Then the next highest rung of the ladder would be somebody who cannot only answer questions on the topic, but who maybe teaches about the topic. There are various levels all the way up to the top of the ladder and that would be an expert who has a long track record of being at the top of their field.

They’re frequently sought out by the media, they’re sought out to do interviews like I’m doing right now with you, with podcasters, journalists and bloggers. They write for other publications. They have patents and trademarks and copyrights.

Expertise: Not Just What You Know But What You Do

Remember that expertise is not only what’s in your head, it’s about what you do. Here are some simple things that authors can do to start to build that resume of being an expert.

Go on to LinkedIn and join some LinkedIn groups that include your target market. Don’t only join author groups on LinkedIn. So many of these authors concentrate on author groups and they’re all marketing their books to each other. Go find your target market on LinkedIn and join LinkedIn groups where your target market is hanging out and answer their questions within the groups.

Throw out questions of your own. Share tips and valuable information. You can also start your own group on LinkedIn. You might start a Meetup group in your community, especially if you’re marketing locally. Anybody can start a Meetup group.

We’re talking on a podcast right now. Start podcasting. Start blogging. Even if you don’t want to start a blog, you can still pitch guest blog posts to other bloggers and write not about your book but about your area of expertise: “Oh by the way, I’ve written a book and here are five tips that I’ve excerpted from it.”

Julie Anne: Right. If you’re putting your expertise out there, they’re going to naturally be curious about what’s in your book, especially if you’re giving really great value. You’re helping people, answering their questions, and you sound like you know what you’re talking about because you’re setting up that expert status.

Of course they want to find out what’s in your book because it’s going to be even better and more in-depth. That’s how people think to themselves, “Oh, I need to read their book.” Not because you said, “Buy my book,” or “Hey, check out this free book, it’s 99 cents on Amazon,” or something. It’s because you have presented yourself as an expert, just like Joan said.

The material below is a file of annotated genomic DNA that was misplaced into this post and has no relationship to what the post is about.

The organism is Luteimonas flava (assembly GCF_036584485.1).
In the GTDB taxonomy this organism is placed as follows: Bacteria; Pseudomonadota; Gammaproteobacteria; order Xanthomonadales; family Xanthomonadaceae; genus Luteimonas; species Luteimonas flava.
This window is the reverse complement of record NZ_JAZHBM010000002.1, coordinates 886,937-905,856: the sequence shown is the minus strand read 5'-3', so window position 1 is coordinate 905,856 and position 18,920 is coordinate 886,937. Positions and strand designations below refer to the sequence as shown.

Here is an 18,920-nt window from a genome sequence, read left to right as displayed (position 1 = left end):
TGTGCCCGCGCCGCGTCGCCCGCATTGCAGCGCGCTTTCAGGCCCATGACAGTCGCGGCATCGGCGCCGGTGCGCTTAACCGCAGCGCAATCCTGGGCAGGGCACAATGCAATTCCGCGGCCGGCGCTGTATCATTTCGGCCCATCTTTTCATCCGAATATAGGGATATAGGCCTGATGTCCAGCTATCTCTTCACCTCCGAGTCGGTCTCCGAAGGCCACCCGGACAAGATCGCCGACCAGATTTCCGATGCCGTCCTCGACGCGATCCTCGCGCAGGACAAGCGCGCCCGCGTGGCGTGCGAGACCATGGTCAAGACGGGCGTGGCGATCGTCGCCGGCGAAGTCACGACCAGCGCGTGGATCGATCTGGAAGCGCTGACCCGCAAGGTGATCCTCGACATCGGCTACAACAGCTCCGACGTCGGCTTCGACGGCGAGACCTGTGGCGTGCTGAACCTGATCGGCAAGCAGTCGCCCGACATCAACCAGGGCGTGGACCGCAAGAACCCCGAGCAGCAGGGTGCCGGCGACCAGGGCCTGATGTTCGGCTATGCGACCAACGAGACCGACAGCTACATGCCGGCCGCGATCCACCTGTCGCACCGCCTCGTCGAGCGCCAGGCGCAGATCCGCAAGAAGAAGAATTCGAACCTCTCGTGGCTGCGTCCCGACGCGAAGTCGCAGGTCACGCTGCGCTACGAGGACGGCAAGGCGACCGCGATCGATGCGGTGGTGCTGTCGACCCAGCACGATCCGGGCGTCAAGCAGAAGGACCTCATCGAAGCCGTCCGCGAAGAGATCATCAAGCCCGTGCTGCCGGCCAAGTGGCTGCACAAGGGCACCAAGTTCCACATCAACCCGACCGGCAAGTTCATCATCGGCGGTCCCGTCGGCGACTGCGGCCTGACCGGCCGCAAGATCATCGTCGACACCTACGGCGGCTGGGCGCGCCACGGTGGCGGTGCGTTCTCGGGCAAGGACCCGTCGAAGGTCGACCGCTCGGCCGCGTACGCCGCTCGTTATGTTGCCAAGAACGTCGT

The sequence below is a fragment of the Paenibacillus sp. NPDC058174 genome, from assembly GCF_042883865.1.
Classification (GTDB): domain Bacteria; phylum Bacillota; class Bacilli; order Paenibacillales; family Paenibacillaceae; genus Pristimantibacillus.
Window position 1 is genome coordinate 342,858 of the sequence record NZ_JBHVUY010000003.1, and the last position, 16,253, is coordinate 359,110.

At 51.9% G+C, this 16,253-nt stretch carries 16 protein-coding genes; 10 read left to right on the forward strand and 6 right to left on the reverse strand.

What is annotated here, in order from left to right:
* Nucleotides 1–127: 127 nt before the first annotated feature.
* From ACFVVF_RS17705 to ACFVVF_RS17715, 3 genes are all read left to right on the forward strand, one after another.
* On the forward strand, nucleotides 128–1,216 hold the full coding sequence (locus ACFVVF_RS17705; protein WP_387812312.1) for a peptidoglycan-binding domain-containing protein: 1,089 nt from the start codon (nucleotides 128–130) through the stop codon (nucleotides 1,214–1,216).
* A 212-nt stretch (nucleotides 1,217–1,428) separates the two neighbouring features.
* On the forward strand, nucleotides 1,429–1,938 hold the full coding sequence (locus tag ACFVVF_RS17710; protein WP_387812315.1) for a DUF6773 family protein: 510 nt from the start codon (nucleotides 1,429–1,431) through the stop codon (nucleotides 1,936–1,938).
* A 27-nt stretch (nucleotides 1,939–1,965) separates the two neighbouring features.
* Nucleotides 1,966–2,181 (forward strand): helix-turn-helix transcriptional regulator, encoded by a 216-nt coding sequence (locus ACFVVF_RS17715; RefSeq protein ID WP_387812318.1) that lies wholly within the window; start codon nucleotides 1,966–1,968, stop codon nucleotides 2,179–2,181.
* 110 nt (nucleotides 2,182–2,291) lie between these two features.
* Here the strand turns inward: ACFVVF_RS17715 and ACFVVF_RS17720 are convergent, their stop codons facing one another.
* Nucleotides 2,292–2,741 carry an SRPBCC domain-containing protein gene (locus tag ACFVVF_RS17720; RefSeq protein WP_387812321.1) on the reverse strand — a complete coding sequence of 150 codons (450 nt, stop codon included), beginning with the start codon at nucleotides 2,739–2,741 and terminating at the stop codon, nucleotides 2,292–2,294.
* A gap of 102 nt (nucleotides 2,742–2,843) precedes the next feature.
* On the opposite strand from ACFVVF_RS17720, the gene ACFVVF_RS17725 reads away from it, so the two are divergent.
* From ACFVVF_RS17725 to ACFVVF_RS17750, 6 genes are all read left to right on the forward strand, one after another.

This is pull marketing, where you’re setting yourself up as an expert and they’re coming to you and they’re going, “Oh we need to read your book, I need to find out more about this topic and since I can’t talk to you in person, I can read your book about it.”

Why You Should Join Many LinkedIn Groups

Joan: That’s right. If you go to LinkedIn, it’s astonishing how many groups are on LinkedIn. I’m going to give your authors a really good tip. LinkedIn lets you join a maximum of 50 groups. I recommend that you join about 47 or 48 groups on LinkedIn and that will give you the option of joining two or three more groups if you come across one later. Why join so many groups? Two reasons.

First, anybody can contact anybody else within their own group and send them a LinkedIn email message without being a first-, second- or third-degree connection.

Julie Anne: Right, exactly.

Joan: Think about that. That’s powerful!

Julie Anne: You’re connecting directly with your readers and you’re connecting directly with the people who you’ve identified as people who should be readers.

Joan: Not only that, but with influencers, too.

Julie Anne: Yeah, influencers. We want to talk about borrowing other people’s audiences. It’s one of the best ways to go out and find your target audience. Find the people who already influence those people and then find a way to get in front of them.

Joan: Right. It also makes it easier for people to find you. If you’re in 50 LinkedIn groups and somebody is searching LinkedIn Groups for someone with your expertise using keywords, your name will come up more frequently if you’re in 50 groups versus if you’re in only 5.

(Note from Joan: You can control exactly how often you receive emails notifications from each group. I recommend that if you’e in a lot of groups, choose only the five or six that are most important to you, and specify how often you want to receive notifications from each one. Turn off notifications from all the others.) 

Julie Anne: Absolutely. All right. So we’re sort of bypassing the media and going directly to the readers.

Tomorrow: How to get book publicity from newspapers, TV

See All Blog Posts in This Series

Part 1: How authors can start do-it-yourself publicity

Part 2: How to identify the target market for your book 

Part 3: How to get book publicity from newspapers, TV

Part 4: More book marketing tips for fiction and nonfiction